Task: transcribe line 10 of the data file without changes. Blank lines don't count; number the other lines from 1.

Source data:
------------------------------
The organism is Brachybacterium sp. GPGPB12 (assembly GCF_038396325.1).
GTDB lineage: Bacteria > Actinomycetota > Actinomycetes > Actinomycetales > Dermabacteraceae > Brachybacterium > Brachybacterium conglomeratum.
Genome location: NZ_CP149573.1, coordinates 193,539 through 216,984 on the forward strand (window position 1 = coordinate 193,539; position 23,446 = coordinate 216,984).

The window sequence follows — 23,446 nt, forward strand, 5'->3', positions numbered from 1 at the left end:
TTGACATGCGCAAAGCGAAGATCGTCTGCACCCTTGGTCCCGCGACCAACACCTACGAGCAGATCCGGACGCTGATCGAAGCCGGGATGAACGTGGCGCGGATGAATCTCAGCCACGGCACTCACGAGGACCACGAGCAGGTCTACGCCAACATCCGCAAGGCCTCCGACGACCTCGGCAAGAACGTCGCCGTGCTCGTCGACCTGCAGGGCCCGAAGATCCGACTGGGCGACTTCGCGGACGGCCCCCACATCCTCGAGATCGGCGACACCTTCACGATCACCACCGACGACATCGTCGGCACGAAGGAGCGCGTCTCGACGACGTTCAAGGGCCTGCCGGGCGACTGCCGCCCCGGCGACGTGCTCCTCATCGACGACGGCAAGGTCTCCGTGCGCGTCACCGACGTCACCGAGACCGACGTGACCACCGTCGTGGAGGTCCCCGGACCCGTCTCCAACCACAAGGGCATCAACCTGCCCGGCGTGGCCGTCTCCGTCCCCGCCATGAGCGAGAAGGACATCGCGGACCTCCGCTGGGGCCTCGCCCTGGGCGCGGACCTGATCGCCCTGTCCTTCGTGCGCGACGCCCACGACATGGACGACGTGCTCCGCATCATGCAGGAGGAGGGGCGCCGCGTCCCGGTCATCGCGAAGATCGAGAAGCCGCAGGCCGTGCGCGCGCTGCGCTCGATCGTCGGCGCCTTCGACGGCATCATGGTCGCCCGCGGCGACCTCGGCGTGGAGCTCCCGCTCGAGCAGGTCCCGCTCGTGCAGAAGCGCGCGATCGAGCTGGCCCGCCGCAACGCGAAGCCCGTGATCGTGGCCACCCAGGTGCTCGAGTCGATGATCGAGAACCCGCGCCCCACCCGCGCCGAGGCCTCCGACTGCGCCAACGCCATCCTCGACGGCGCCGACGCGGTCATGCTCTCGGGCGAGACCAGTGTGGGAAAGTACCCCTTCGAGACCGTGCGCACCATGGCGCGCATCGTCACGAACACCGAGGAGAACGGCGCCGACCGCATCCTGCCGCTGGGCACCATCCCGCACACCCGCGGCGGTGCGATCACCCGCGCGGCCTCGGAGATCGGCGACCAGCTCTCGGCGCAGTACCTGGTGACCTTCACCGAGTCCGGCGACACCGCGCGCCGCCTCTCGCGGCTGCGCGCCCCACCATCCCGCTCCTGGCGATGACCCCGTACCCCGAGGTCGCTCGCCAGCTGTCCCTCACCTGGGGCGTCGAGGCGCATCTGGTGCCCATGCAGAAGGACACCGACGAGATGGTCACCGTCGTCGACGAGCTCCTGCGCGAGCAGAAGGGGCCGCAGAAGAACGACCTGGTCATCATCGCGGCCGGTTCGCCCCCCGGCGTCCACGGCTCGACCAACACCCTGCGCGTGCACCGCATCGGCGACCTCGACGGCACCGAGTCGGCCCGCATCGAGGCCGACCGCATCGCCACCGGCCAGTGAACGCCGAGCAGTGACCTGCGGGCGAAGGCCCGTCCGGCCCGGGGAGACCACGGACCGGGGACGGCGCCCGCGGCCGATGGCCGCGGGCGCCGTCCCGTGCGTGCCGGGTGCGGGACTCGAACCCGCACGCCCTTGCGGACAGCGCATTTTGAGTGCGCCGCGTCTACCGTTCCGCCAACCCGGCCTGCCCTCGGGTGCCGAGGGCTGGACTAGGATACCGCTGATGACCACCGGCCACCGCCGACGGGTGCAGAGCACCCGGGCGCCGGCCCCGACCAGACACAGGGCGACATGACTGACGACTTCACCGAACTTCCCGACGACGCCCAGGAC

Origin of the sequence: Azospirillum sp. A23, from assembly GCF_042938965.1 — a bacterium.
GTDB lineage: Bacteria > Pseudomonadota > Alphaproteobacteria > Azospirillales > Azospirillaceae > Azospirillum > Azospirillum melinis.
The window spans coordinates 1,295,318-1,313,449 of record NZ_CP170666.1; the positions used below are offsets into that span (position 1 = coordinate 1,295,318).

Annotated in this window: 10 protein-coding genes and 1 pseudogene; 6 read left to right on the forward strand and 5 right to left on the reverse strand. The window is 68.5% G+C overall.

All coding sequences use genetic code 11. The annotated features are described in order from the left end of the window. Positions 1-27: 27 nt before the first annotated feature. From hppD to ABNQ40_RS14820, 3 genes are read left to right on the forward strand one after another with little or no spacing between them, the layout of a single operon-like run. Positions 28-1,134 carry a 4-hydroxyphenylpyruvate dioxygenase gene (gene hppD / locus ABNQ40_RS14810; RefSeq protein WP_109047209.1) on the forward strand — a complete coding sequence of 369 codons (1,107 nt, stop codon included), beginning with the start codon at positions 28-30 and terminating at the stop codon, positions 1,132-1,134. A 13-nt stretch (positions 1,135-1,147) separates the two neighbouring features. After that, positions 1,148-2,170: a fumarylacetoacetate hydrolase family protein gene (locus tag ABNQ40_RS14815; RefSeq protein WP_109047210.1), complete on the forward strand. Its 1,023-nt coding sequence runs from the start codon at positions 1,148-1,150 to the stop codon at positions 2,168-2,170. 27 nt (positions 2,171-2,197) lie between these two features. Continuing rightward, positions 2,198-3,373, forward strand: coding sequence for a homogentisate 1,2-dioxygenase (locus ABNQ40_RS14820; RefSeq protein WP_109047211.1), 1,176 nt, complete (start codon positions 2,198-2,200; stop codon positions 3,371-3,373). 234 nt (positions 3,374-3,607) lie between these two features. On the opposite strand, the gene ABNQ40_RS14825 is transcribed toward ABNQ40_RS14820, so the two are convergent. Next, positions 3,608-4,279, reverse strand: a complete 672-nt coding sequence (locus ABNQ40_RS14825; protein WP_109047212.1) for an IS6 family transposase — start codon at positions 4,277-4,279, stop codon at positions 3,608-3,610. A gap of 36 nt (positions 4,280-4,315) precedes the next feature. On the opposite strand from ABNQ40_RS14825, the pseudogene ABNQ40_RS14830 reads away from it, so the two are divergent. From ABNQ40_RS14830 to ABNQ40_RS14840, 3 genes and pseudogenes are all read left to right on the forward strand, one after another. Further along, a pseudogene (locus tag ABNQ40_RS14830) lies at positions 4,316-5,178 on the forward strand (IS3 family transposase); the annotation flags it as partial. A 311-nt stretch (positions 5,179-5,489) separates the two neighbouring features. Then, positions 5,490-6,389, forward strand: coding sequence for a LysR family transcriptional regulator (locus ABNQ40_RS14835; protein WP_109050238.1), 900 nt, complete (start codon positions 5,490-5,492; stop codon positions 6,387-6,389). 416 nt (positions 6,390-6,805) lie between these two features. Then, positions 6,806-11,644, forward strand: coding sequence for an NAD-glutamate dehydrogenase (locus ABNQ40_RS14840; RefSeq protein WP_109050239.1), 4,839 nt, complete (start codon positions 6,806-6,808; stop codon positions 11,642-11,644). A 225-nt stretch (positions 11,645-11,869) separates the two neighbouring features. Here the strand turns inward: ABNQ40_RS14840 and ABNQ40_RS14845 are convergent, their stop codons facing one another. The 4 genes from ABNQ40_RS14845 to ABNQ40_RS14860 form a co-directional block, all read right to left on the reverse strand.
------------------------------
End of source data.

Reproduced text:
All coding sequences use genetic code 11. The annotated features are described in order from the left end of the window. Positions 1-27: 27 nt before the first annotated feature. From hppD to ABNQ40_RS14820, 3 genes are read left to right on the forward strand one after another with little or no spacing between them, the layout of a single operon-like run. Positions 28-1,134 carry a 4-hydroxyphenylpyruvate dioxygenase gene (gene hppD / locus ABNQ40_RS14810; RefSeq protein WP_109047209.1) on the forward strand — a complete coding sequence of 369 codons (1,107 nt, stop codon included), beginning with the start codon at positions 28-30 and terminating at the stop codon, positions 1,132-1,134. A 13-nt stretch (positions 1,135-1,147) separates the two neighbouring features. After that, positions 1,148-2,170: a fumarylacetoacetate hydrolase family protein gene (locus tag ABNQ40_RS14815; RefSeq protein WP_109047210.1), complete on the forward strand. Its 1,023-nt coding sequence runs from the start codon at positions 1,148-1,150 to the stop codon at positions 2,168-2,170. 27 nt (positions 2,171-2,197) lie between these two features. Continuing rightward, positions 2,198-3,373, forward strand: coding sequence for a homogentisate 1,2-dioxygenase (locus ABNQ40_RS14820; RefSeq protein WP_109047211.1), 1,176 nt, complete (start codon positions 2,198-2,200; stop codon positions 3,371-3,373). 234 nt (positions 3,374-3,607) lie between these two features. On the opposite strand, the gene ABNQ40_RS14825 is transcribed toward ABNQ40_RS14820, so the two are convergent. Next, positions 3,608-4,279, reverse strand: a complete 672-nt coding sequence (locus ABNQ40_RS14825; protein WP_109047212.1) for an IS6 family transposase — start codon at positions 4,277-4,279, stop codon at positions 3,608-3,610. A gap of 36 nt (positions 4,280-4,315) precedes the next feature. On the opposite strand from ABNQ40_RS14825, the pseudogene ABNQ40_RS14830 reads away from it, so the two are divergent. From ABNQ40_RS14830 to ABNQ40_RS14840, 3 genes and pseudogenes are all read left to right on the forward strand, one after another. Further along, a pseudogene (locus tag ABNQ40_RS14830) lies at positions 4,316-5,178 on the forward strand (IS3 family transposase); the annotation flags it as partial. A 311-nt stretch (positions 5,179-5,489) separates the two neighbouring features. Then, positions 5,490-6,389, forward strand: coding sequence for a LysR family transcriptional regulator (locus ABNQ40_RS14835; protein WP_109050238.1), 900 nt, complete (start codon positions 5,490-5,492; stop codon positions 6,387-6,389). 416 nt (positions 6,390-6,805) lie between these two features. Then, positions 6,806-11,644, forward strand: coding sequence for an NAD-glutamate dehydrogenase (locus ABNQ40_RS14840; RefSeq protein WP_109050239.1), 4,839 nt, complete (start codon positions 6,806-6,808; stop codon positions 11,642-11,644). A 225-nt stretch (positions 11,645-11,869) separates the two neighbouring features. Here the strand turns inward: ABNQ40_RS14840 and ABNQ40_RS14845 are convergent, their stop codons facing one another. The 4 genes from ABNQ40_RS14845 to ABNQ40_RS14860 form a co-directional block, all read right to left on the reverse strand.